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Weak References

[FIXME: This chapter is based on Mikael Djurfeldt's answer to a question by Michael Livshin. Any mistakes are not theirs, of course. ]

Weak references let you attach bookkeeping information to data so that the additional information automatically disappears when the original data is no longer in use and gets garbage collected. In a weak key hash, the hash entry for that key disappears as soon as the key is no longer referneced from anywhere else. For weak value hashes, the same happens as soon as the value is no longer in use. Entries in a doubly weak hash disappear when either the key or the value are not used anywhere else anymore.

Property lists offer the same kind of functionality as weak key hashes in many situations. (see section Property Lists)

Here's an example (a little bit strained perhaps, but one of the examples is actually used in Guile):

Assume that you're implementing a debugging system where you want to associate information about filename and position of source code expressions with the expressions themselves.

Hashtables can be used for that, but if you use ordinary hash tables it will be impossible for the scheme interpreter to "forget" old source when, for example, a file is reloaded.

To implement the mapping from source code expressions to positional information it is necessary to use weak-key tables since we don't want the expressions to be remembered just because they are in our table.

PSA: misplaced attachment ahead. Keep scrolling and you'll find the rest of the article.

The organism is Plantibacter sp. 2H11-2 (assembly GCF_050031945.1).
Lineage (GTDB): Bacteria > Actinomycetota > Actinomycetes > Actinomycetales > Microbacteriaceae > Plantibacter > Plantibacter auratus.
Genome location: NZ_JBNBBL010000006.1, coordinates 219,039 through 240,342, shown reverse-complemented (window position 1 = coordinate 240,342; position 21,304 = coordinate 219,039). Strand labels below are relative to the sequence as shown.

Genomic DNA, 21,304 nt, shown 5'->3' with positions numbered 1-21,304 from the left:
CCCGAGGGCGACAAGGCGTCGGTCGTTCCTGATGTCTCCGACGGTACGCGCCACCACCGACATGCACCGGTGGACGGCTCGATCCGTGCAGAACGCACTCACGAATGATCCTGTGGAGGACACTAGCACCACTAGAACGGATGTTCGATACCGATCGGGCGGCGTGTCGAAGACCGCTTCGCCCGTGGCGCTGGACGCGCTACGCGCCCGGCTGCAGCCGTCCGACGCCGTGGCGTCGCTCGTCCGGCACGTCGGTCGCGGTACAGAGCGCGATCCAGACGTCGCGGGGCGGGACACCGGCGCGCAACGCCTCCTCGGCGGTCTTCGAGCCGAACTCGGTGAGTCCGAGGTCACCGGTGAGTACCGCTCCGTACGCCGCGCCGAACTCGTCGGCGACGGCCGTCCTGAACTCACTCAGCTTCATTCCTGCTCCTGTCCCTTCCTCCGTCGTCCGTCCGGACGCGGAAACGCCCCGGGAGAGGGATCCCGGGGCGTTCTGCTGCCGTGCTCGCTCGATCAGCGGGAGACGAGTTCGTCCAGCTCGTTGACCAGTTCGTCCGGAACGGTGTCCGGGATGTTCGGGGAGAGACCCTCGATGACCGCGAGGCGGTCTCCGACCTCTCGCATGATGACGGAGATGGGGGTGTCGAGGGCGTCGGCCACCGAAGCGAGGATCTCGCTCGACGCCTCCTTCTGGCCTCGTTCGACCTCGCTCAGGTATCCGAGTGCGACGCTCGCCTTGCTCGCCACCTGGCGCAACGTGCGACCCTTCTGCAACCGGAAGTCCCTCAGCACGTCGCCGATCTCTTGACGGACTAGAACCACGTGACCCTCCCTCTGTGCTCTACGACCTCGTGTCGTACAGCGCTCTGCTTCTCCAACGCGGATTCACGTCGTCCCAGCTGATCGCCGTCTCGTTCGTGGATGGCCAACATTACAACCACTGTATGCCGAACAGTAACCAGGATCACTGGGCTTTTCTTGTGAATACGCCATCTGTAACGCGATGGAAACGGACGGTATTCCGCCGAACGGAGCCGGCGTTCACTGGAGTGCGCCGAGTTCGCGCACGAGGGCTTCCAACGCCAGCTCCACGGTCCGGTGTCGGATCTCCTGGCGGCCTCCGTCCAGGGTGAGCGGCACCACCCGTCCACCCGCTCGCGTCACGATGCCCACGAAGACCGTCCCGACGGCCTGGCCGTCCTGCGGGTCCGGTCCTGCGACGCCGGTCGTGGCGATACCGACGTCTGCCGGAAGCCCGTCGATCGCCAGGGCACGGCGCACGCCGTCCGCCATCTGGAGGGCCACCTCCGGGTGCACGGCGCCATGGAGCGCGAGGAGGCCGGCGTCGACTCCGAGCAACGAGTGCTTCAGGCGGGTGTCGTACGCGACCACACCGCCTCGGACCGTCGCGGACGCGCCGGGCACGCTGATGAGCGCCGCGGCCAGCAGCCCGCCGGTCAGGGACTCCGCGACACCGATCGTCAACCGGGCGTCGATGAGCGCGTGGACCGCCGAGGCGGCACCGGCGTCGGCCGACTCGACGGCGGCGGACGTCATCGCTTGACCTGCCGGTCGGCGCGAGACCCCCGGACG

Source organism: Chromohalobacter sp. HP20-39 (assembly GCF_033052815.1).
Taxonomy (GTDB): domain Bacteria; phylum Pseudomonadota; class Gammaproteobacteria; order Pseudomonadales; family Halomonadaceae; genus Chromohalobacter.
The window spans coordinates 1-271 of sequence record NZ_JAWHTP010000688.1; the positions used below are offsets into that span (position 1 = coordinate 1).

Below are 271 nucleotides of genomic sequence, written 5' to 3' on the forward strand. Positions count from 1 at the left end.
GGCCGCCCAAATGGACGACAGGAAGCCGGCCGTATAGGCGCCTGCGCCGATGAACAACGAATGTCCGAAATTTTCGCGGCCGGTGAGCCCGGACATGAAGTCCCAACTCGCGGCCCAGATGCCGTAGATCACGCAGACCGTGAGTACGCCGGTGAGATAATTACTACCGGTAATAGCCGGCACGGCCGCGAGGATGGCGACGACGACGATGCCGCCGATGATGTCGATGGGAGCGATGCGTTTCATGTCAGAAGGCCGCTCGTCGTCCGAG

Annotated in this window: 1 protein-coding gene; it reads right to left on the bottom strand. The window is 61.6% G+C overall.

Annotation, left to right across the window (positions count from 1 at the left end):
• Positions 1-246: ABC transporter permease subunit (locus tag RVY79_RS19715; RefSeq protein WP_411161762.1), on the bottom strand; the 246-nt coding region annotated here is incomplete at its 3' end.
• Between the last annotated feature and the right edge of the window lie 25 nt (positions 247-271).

To implement a mapping from source file line numbers to source code expressions you would use a weak-value table.

To implement a mapping from source code expressions to the procedures they constitute a doubly-weak table has to be used.

Weak key hashes

primitive: make-weak-key-hash-table size
primitive: make-weak-value-hash-table size
primitive: make-doubly-weak-hash-table size
Return a weak hash table with size buckets. As with any hash table, choosing a good size for the table requires some caution.

You can modify weak hash tables in exactly the same way you would modify regular hash tables. (see section Hash Tables)

primitive: weak-key-hash-table? obj
primitive: weak-value-hash-table? obj
primitive: doubly-weak-hash-table? obj
Return #t if obj is the specified weak hash table. Note that a doubly weak hash table is neither a weak key nor a weak value hash table.

Weak vectors

Weak vectors are mainly useful in Guile's implementation of weak hash tables.

primitive: make-weak-vector size [fill]
Return a weak vector with size elements. If the optional argument fill is given, all entries in the vector will be set to fill. The default value for fill is the empty list.

primitive: weak-vector . rest
primitive: list->weak-vector l
Construct a weak vector from a list: weak-vector uses the list of its arguments while list->weak-vector uses its only argument l (a list) to construct a weak vector the same way vector->list would.
primitive: weak-vector? obj
Return #t if obj is a weak vector. Note that all weak hashes are also weak vectors.

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